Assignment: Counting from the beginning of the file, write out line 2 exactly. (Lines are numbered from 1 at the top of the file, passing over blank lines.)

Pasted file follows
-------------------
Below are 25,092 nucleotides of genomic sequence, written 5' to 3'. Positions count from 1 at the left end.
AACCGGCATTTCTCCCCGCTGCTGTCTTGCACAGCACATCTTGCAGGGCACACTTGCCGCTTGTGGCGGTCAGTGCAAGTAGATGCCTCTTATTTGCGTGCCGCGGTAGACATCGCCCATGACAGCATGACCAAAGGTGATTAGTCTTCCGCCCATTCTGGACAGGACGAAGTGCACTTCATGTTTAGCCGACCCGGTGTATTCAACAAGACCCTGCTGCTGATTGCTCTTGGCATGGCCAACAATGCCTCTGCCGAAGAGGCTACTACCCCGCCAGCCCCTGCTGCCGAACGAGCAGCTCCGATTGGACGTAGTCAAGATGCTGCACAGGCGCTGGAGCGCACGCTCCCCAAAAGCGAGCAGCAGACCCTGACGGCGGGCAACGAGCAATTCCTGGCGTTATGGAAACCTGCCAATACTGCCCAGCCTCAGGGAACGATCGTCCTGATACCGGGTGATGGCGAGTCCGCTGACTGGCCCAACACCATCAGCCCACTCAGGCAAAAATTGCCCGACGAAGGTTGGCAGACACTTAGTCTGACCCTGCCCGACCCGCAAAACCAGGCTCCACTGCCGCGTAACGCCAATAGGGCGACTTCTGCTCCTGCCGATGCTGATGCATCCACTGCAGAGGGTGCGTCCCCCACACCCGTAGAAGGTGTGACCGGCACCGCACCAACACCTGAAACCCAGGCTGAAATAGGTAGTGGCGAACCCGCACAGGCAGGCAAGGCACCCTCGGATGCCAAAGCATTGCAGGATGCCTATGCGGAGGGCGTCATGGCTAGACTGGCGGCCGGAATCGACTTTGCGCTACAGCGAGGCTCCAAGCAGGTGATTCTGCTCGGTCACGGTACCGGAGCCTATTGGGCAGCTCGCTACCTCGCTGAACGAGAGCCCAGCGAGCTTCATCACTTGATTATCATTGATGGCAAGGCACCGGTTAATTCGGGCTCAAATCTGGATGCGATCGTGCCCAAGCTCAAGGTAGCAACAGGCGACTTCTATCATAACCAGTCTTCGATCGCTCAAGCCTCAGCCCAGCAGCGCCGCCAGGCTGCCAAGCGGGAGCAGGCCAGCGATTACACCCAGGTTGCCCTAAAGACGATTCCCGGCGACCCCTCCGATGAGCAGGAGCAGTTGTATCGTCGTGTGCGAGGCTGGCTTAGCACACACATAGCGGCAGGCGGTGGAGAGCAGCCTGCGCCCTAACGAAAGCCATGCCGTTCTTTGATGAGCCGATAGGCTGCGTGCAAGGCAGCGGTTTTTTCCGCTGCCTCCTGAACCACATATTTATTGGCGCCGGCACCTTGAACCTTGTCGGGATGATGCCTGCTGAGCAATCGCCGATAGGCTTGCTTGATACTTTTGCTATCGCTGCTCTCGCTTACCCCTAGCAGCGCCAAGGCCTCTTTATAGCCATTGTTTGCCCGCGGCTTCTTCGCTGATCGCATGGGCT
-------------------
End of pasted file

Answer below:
AACCGGCATTTCTCCCCGCTGCTGTCTTGCACAGCACATCTTGCAGGGCACACTTGCCGCTTGTGGCGGTCAGTGCAAGTAGATGCCTCTTATTTGCGTGCCGCGGTAGACATCGCCCATGACAGCATGACCAAAGGTGATTAGTCTTCCGCCCATTCTGGACAGGACGAAGTGCACTTCATGTTTAGCCGACCCGGTGTATTCAACAAGACCCTGCTGCTGATTGCTCTTGGCATGGCCAACAATGCCTCTGCCGAAGAGGCTACTACCCCGCCAGCCCCTGCTGCCGAACGAGCAGCTCCGATTGGACGTAGTCAAGATGCTGCACAGGCGCTGGAGCGCACGCTCCCCAAAAGCGAGCAGCAGACCCTGACGGCGGGCAACGAGCAATTCCTGGCGTTATGGAAACCTGCCAATACTGCCCAGCCTCAGGGAACGATCGTCCTGATACCGGGTGATGGCGAGTCCGCTGACTGGCCCAACACCATCAGCCCACTCAGGCAAAAATTGCCCGACGAAGGTTGGCAGACACTTAGTCTGACCCTGCCCGACCCGCAAAACCAGGCTCCACTGCCGCGTAACGCCAATAGGGCGACTTCTGCTCCTGCCGATGCTGATGCATCCACTGCAGAGGGTGCGTCCCCCACACCCGTAGAAGGTGTGACCGGCACCGCACCAACACCTGAAACCCAGGCTGAAATAGGTAGTGGCGAACCCGCACAGGCAGGCAAGGCACCCTCGGATGCCAAAGCATTGCAGGATGCCTATGCGGAGGGCGTCATGGCTAGACTGGCGGCCGGAATCGACTTTGCGCTACAGCGAGGCTCCAAGCAGGTGATTCTGCTCGGTCACGGTACCGGAGCCTATTGGGCAGCTCGCTACCTCGCTGAACGAGAGCCCAGCGAGCTTCATCACTTGATTATCATTGATGGCAAGGCACCGGTTAATTCGGGCTCAAATCTGGATGCGATCGTGCCCAAGCTCAAGGTAGCAACAGGCGACTTCTATCATAACCAGTCTTCGATCGCTCAAGCCTCAGCCCAGCAGCGCCGCCAGGCTGCCAAGCGGGAGCAGGCCAGCGATTACACCCAGGTTGCCCTAAAGACGATTCCCGGCGACCCCTCCGATGAGCAGGAGCAGTTGTATCGTCGTGTGCGAGGCTGGCTTAGCACACACATAGCGGCAGGCGGTGGAGAGCAGCCTGCGCCCTAACGAAAGCCATGCCGTTCTTTGATGAGCCGATAGGCTGCGTGCAAGGCAGCGGTTTTTTCCGCTGCCTCCTGAACCACATATTTATTGGCGCCGGCACCTTGAACCTTGTCGGGATGATGCCTGCTGAGCAATCGCCGATAGGCTTGCTTGATACTTTTGCTATCGCTGCTCTCGCTTACCCCTAGCAGCGCCAAGGCCTCTTTATAGCCATTGTTTGCCCGCGGCTTCTTCGCTGATCGCATGGGCT